Here is a post I’ve wanted to write since the beginning of the blog, a tour of the village I grew up in, Rooskey Co. Roscommon.
For those of you that mightn’t know, I come from a small village in rural Ireland called Rooskey. It’s in Co. Roscommon in the Midlands, situated at the very heart of the island of Ireland. Growing up, I’m not sure if I was really appreciative about growing up in rural Ireland. I used to feel stuck, my friends weren’t close, no public transports, I never learned how to drive- I guess in a sense I was pretty stuck. But when I moved to Dublin for college- not straight away- but gradually I gained an appreciation for Rooskey. I’m glad that I can call it home.
When I was younger and someone called to your house there were two things to do:
1) Walk to the shop. 2) Walk down the locks.
Both were in the same direction, so I’m going to take you on that walk from the Church down to the shop, and alongside the river Shannon.
Ok- I actually had to Google the name of this one. But this is Our Lady of Mount Carmel Church. It’s the same name as the primary school right beside it. I went to school here and made my Communion in this Church. Making your first holy communion is a milestone in most Irish kid’s lives and they tend to do it whether their family are religious or not. Usually you might have a special family meal afterwards and some lucky kids got a bouncy castle for the day. It almost a part of Irish culture at this stage, but things are changing.
I love the Cherry blossoms here. One of the trees was planted by Albert Reynolds, a former Taoiseach (Prime Minister) of Ireland who was born here.
Rooskey Community Centre
This to me is known as “The old school”- although I’m too young to remember when it was used for this purpose. After serving it’s life as a primary school until the newer one opened it became a community centre with everything from first-aid courses to painting classes. I used to go to an after school club here and art lessons.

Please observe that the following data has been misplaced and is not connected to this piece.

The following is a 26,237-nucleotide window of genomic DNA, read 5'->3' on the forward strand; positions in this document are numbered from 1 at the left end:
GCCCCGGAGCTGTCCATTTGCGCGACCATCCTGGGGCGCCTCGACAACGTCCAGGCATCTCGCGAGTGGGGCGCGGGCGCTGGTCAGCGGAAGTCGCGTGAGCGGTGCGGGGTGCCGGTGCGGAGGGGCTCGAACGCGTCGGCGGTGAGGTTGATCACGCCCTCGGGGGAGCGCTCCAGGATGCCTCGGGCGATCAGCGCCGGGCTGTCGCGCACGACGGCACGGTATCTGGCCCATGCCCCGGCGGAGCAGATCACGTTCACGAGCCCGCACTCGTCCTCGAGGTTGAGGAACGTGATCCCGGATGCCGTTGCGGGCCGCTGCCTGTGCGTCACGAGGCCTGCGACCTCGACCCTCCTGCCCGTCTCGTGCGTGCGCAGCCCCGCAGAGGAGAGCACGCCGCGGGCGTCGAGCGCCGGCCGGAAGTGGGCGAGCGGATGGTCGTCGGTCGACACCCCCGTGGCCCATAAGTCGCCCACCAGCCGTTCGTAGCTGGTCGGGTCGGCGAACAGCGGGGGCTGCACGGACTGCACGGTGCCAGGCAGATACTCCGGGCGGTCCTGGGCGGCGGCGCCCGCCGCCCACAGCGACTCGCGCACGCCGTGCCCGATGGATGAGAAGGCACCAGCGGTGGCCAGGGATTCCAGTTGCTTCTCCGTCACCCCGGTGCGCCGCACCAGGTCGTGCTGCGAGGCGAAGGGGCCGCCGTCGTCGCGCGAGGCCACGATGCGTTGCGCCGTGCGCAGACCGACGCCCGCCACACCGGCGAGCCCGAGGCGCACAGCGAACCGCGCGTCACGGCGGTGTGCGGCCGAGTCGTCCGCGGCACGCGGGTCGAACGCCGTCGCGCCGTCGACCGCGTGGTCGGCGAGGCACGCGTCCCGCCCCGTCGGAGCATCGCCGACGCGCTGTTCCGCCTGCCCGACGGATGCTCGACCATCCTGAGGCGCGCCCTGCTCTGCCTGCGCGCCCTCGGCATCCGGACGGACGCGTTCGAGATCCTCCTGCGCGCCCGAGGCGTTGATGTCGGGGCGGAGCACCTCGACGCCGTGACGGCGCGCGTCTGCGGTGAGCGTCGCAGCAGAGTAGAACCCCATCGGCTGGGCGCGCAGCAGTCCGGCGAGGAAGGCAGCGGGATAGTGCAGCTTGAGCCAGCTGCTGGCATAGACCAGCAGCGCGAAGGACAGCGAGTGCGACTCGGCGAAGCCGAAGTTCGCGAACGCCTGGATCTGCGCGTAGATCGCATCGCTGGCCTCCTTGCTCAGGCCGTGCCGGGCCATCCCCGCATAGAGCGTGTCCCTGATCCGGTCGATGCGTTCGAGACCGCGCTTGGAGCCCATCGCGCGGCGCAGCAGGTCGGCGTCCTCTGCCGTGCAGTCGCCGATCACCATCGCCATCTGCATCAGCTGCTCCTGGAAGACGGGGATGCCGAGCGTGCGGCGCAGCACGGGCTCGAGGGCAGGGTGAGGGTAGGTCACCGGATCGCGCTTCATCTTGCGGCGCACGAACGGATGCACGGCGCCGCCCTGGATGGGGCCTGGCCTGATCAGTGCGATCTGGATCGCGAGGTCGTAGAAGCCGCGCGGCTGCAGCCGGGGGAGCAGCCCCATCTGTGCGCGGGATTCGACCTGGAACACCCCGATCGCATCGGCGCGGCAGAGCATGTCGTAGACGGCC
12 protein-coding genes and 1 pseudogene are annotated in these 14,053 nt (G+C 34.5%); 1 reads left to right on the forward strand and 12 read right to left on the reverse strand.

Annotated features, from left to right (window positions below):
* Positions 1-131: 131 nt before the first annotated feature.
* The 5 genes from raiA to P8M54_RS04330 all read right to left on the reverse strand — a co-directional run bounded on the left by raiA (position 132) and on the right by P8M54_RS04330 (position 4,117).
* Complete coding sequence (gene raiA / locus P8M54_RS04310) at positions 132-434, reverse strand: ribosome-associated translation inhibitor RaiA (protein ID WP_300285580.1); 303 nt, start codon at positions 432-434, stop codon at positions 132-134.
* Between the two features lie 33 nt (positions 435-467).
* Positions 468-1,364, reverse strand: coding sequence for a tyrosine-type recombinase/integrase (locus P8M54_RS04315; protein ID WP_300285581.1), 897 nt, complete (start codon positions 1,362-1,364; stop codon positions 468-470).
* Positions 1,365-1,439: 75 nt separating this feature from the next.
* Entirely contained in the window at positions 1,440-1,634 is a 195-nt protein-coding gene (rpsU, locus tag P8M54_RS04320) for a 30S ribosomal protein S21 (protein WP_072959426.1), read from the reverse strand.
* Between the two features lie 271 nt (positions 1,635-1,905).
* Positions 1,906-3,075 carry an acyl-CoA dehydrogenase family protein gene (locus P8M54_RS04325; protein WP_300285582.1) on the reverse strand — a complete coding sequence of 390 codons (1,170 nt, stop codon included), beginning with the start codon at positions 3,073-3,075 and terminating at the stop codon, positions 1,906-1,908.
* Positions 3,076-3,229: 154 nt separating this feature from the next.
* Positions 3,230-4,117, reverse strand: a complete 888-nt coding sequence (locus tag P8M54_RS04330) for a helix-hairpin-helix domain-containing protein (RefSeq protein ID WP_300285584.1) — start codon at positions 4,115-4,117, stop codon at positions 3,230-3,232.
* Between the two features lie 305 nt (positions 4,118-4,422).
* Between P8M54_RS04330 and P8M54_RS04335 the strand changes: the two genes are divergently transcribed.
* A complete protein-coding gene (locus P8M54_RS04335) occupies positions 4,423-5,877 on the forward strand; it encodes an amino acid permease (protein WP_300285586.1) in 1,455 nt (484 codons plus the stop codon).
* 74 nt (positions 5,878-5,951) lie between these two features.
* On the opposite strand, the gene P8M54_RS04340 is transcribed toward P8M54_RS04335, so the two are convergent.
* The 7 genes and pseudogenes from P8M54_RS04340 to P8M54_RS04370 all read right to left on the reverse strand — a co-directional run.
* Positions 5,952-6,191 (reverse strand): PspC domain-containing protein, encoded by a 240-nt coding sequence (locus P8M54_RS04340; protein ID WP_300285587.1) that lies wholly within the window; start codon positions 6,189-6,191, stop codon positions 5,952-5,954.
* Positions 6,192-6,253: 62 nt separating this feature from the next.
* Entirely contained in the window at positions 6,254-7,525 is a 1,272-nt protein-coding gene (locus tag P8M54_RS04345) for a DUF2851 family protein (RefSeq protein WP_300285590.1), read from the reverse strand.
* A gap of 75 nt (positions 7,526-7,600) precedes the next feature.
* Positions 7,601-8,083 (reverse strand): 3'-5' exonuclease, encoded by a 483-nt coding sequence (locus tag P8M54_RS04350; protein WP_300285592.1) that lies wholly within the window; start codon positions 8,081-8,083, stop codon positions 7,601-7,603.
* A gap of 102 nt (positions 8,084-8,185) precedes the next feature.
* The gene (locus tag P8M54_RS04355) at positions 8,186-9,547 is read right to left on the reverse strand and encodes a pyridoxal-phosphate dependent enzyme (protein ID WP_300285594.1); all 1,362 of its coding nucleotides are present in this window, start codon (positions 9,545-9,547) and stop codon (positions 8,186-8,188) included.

There is a village celebration called the Rooskey Heritage Festival when the village becomes buzzing with excitement and usually there is a temporary stage put up and live music happens here.
This one is pretty self explanatory a post office. Buy stamps, save money, send parcels.
Church of Ireland Graveyard
This is the old graveyard. When I was growing up it was completely abandoned with huge trees and bushes that had completely taken over. Rooskey Town and Development recently began clearing it out to turn it into a memorial garden. A plaque on the wall says that it was the site of a Church of Ireland Cemetery and Church built in 1813 and was a place of worship until the 19th century. It was demolished in the 1950’s.
The Old Canal
The old canal used to be used to navigate through the village to the North Shannon before the ‘new’ bridge was finished. It’s mostly over grown now. If you were driving through the village you mightn’t even notice you were driving over a bridge.
Old Cloudland Dancehall
This was an old dance hall and was closed long before my time. But you’ll often hear about the huge dances that used to be organised here. Called the Cloudland, it was built by Jim and Albert Reynolds and opened in 1959. According to Irish-Showbands.com it was “one of the important ballrooms of the show band era.” Many dancehalls from this era were demolished, so it’s great that this one is still standing.
Tegi’s Tea Room
This is the latest addition to Rooskey and I am so grateful for it. As I said we used to just walk from one place to another for entertainment- I would have LOVED a tea room when I was growing up here. And Tegi’s is great, there’s loads cakes, sandwiches and soups along with great tea and coffees. It’s also great as it means tourists from the boats on the Shannon can stop and get to enjoy the village. It is so cute on the inside. It’s right across from the only shop in the village and the chipper.